image source, image caption Teenage girls can be very body image conscious - and Instagram can make them worse, internal studies show
Instagram, owned by Facebook , has been criticized for keeping its internal research on the effect social media had on teenage users a secret.
According to the Wall Street Journal , his studies showed that teens blamed Instagram for the increased levels anxiety and depression.
Campaign groups and campaignersMEPs said it was proof that the company puts profit first.
Instagram said research has shown its "commitment to understanding complex and difficult issues ".
The Wall Street Journal report, uncontested by Facebook, finds:
- A 2019 presentation slide read: "We are making things worse. body image issues for one in three teenage girls "
- Another slide says teens blamed Instagram for increased levels of anxiety and depression
- In 2020 , research found that 32% of teenage girls surveyed said they felt bad in their bodies, Ins tagram made them feel worse
- Around 13% of UK teenagers and 6% of US users surveyed attributed their desire to kill themselves to Instagram
- Instagram has conducted several focus groups, online polls and diary studies on plusieurs years
- In 2021, he conducted large-scale research on tens of thousands of people who linked user responses to his own data on how much time was spent on Instagram and what was seen
In response to the WSJ report, Instagram posted a lengthy blog defending his research.
The history of the WSJ has focused "on a limited set of results and presents them in a negative light," he said, but the problem was much more complex .
image source, image caption According to Facebook, people's relationship with social media is complex - it makes them feel both good and bad
"We did a job on bullying, suicide and self-harm, and eating disorders, to help make Instagram a safe and supportive place for everyone, "the company said in his message.
"Based on our research and expert feedback, We have developed features so that people can protect themselves from harassment, we have given everyone the possibility of masquer the number of "likes" and we continued to connect people who may be attacked. gling with local support organizations. "
He was working on prompts to encourage people to repeatedly dwell on negative topics to look at different topics, he said.
And he promised to be more transparent about his future research.
'Profit before evil '
But Andy Burrows, head of children's safety online from the National Society for the Prevention of Cruelty to Children, said it was "appalling that they chose to sit on their hands rather than act on evidence " ".
" Instead of working to make the site safe, they hampered researchers, regulators and the government and carried out a public relations campaign and lobbying in the aim to prove the contrary. "
MP Damian Collins, who presidesof the UK parliamentary committee tasked with examining how big tech should be regulated to protect user safety, said it was time to "hold them to account ".
"The Wall Street Journal 's investigation of the Facebook files revealed how the company, time and again, puts profit over evil, " he said.
His own research tells him that a large number of teenage Instagram users say the service makes them feel worse about themselves - but the company just wants to make sure that they're coming back. "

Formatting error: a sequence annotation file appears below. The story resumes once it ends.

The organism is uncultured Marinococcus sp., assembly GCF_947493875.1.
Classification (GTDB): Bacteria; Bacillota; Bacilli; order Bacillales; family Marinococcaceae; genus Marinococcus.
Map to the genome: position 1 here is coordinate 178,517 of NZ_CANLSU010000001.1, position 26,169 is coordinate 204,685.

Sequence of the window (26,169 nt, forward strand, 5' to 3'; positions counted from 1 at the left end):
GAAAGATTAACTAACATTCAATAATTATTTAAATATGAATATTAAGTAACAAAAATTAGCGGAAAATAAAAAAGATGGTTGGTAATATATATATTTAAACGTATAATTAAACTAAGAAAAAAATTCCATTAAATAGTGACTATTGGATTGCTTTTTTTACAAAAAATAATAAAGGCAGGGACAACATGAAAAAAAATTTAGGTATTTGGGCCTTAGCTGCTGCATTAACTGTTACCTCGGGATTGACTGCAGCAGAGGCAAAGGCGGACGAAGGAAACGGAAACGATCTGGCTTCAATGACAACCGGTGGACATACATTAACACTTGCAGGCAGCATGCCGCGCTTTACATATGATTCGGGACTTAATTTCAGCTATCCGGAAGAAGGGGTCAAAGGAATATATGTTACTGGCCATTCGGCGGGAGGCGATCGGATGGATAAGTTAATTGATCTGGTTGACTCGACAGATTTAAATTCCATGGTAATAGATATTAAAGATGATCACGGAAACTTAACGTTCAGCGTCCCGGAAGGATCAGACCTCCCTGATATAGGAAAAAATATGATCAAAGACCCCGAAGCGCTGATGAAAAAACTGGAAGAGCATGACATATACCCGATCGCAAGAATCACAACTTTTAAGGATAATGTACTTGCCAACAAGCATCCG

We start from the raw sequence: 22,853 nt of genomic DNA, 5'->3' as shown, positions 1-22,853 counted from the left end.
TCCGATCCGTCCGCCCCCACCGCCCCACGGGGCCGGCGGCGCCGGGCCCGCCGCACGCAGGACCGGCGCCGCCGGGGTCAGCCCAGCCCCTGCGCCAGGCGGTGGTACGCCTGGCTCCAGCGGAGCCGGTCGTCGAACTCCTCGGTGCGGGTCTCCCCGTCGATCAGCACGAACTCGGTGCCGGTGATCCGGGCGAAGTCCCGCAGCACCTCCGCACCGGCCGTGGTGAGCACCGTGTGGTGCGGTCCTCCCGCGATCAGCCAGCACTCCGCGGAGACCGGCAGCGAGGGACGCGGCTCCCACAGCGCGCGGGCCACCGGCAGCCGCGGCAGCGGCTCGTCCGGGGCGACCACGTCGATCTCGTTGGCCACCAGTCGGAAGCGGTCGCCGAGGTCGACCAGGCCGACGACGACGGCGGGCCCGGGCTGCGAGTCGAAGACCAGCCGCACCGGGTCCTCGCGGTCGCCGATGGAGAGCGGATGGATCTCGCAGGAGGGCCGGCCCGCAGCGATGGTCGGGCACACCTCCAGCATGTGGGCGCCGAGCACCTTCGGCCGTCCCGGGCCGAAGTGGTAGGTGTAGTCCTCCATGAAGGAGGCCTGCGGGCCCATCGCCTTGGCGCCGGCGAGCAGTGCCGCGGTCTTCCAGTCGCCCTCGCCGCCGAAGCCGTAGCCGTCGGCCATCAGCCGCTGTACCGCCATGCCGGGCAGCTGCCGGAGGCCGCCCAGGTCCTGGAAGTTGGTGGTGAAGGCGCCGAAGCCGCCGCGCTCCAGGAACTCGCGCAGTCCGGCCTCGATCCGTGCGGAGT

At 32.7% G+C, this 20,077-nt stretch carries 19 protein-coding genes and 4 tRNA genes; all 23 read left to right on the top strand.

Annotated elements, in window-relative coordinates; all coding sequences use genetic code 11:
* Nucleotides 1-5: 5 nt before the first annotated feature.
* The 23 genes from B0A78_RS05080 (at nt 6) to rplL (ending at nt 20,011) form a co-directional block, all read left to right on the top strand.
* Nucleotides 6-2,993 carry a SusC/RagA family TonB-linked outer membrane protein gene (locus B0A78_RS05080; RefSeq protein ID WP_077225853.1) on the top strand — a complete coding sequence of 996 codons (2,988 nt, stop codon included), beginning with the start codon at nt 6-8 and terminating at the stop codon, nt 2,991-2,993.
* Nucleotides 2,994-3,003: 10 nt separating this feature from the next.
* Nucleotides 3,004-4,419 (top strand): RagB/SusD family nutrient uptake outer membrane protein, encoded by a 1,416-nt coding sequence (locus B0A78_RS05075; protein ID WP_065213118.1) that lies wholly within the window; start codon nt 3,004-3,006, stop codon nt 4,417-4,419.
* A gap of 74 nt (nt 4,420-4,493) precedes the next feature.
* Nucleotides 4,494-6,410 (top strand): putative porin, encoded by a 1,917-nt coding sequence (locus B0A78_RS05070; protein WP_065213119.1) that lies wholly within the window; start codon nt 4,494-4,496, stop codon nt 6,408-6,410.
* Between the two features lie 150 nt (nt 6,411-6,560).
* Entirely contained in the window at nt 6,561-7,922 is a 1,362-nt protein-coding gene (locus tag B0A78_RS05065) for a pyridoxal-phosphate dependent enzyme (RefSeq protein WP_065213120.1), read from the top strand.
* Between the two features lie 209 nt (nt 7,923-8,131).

The online security bill aims to give regulator Ofcom the power to impose fines on companies that do not act on potentially harmful content. image source, image caption Instagram is popular with young people andnchildren, despite being 13 years old
US campaign group Fairplay (formerly Campaign for a Commercial-Free Childhood) said the news showed that Instagram didn 't was not a place for kids.
"In a move straight out of the big tobacco playbook, Facebook downplayed the negative effects of its product and hid this research from the public and even from members of Congress who specifically requested it, "he said.
" And in the ultimate display of the daring and contempt of children, the The company now wants to hook young children on Instagram. "
Fairplay also called on the US government to demand Facebook published its research and blocked its plans to launch Instagram Youth.
It was revealed earlier this year that Facebook was planning to create a free Instagram account for those under 13, designed to keep them safe.
'No fix '
Jonathan Haidt, psocial sychologist at the Stern School of New York University of Business, said Today program from Hfrance.fr Radio 4 he had met with Facebook boss Mark Zuckerberg to discuss the effect of the social network on mental health.
"He was interested but he thinks the research is ambiguous and doesn't indicate wrong, " Mr. Haidt said.
"Of course, now we know that they had their own research which suggested harm. "
" They organized focus groups, online surveys, journal studies - so this was not a coincidental finding.
"I wouldn't expect them to come forward the first time they find evidence of harm and say, 'Oh my God, our product is harmful', but if they have multiple sources of evidence and there is evidence outside the company as well, aso i think the picture is pretty clear. "
But, he added, it would take fundamental changes in the business to make a difference.
"The platform encourages children to post pictures of themselves, to be looted by others, including strangers in the world," he said.
"If this is the business model, there is no way to fix it.